UK retail prices continued to decline last month despite growing pressures from the devaluation of the sterling.
New figures from the Nielsen-BRC Shop Price Index reveal that deflation in November was 1.7 per cent, unchanged from the previous month.
Although non-food deflation accelerated to 2.3 per cent, growing from 2.1 per cent in the previous month, food deflation plummeted to 0.8 per cent from 1.2 per cent in the previous month.
?These figures once again point to retailers? effectiveness in controlling the inflationary pressure that continues to build through the devaluation of the pound,? British Retail Consortium (BRC) chief executive Helen Dickinson said.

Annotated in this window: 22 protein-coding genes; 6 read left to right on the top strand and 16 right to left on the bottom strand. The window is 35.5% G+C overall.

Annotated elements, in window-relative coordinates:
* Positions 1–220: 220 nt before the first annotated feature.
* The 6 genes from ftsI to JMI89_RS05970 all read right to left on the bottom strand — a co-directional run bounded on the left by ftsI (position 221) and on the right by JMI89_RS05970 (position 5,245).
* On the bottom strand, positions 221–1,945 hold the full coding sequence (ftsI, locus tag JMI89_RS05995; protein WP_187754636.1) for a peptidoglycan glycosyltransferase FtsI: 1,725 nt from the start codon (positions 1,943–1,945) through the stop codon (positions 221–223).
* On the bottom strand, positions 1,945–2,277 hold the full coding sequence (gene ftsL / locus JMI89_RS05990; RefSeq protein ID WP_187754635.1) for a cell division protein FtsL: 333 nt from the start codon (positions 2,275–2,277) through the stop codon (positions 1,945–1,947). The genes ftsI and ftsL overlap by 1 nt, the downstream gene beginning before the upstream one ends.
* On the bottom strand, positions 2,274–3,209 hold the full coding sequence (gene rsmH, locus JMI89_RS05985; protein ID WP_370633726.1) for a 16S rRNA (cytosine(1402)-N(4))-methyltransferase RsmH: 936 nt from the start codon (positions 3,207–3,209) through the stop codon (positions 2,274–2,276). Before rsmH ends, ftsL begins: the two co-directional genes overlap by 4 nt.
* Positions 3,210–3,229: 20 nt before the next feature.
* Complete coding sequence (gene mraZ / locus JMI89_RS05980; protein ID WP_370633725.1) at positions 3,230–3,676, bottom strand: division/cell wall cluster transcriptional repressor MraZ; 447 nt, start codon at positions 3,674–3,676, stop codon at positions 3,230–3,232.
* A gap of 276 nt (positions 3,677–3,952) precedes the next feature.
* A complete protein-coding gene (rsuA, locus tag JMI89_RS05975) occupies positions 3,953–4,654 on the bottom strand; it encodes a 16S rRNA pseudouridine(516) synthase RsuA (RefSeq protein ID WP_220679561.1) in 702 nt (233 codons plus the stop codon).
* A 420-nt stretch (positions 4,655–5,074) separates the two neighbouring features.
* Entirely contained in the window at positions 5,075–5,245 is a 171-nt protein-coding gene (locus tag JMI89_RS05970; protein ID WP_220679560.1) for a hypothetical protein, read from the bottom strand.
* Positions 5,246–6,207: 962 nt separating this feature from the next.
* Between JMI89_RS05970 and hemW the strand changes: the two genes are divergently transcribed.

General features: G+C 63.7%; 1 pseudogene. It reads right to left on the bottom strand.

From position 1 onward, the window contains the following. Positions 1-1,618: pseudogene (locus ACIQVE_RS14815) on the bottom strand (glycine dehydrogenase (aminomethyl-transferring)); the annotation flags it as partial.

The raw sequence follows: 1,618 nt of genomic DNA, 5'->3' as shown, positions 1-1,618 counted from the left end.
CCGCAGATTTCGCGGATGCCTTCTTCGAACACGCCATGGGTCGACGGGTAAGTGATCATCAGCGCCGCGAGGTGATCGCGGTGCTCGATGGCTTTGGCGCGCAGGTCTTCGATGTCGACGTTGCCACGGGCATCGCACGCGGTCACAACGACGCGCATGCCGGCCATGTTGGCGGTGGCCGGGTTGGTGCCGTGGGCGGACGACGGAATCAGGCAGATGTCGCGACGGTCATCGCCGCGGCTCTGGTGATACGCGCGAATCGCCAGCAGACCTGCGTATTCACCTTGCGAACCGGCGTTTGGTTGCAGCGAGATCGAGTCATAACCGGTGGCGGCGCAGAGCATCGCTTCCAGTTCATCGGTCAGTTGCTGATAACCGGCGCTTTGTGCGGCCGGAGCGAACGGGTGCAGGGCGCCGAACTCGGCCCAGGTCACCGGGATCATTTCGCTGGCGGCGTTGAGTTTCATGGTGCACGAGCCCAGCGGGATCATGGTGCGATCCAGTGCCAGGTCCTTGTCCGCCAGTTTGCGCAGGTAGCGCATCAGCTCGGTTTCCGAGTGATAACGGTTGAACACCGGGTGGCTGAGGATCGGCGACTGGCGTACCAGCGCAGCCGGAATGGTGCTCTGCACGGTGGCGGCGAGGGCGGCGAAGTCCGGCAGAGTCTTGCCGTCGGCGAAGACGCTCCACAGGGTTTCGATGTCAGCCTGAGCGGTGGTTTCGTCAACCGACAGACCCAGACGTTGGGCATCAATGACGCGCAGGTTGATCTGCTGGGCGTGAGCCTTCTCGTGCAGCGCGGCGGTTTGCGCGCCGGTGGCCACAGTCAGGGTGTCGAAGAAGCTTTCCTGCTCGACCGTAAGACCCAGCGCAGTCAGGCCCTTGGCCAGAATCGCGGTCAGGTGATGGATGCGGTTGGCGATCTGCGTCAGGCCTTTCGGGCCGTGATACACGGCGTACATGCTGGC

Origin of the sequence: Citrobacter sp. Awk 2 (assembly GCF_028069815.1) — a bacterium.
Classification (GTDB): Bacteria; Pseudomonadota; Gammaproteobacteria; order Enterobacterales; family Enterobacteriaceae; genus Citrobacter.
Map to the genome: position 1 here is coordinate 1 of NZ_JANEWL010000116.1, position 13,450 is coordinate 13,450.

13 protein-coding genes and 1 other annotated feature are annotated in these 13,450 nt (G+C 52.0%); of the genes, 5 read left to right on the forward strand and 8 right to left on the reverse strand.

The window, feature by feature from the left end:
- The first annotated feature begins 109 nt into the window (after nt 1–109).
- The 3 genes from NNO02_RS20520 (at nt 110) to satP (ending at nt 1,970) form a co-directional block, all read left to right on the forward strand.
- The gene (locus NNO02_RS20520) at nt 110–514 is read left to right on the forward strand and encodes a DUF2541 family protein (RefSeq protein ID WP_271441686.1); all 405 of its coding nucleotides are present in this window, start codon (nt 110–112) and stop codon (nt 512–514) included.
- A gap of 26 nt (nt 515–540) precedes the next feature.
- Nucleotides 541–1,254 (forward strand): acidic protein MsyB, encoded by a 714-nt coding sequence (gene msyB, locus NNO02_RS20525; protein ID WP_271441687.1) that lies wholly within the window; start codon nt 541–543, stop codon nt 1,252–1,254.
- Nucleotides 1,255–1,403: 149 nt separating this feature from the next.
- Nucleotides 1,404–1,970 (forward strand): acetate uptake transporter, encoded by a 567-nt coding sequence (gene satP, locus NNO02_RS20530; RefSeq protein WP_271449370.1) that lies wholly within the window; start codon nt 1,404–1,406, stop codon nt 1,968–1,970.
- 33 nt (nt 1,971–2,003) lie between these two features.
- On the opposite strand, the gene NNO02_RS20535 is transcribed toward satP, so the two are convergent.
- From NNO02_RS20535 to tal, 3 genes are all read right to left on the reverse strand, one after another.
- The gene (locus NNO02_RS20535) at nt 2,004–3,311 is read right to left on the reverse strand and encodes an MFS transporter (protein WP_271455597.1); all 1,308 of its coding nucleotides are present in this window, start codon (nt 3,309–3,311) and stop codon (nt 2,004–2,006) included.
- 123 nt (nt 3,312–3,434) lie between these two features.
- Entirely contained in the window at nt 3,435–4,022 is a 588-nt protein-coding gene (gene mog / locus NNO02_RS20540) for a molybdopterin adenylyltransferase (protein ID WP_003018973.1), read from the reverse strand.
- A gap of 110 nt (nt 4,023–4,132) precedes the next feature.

?We have still yet to see any visible impact from the weaker pound on shop prices, but we do expect to see a gradual slowing of the rate of deflation.
?Increasingly value-driven and informed customers mean retailers will have to remain highly competitive.
?So while we may start to see cost pressures beginning to feed through into prices next year, we don?t expect any sudden spikes or surges, and the timing and extent of increases will differ from one category and retailer to the next.?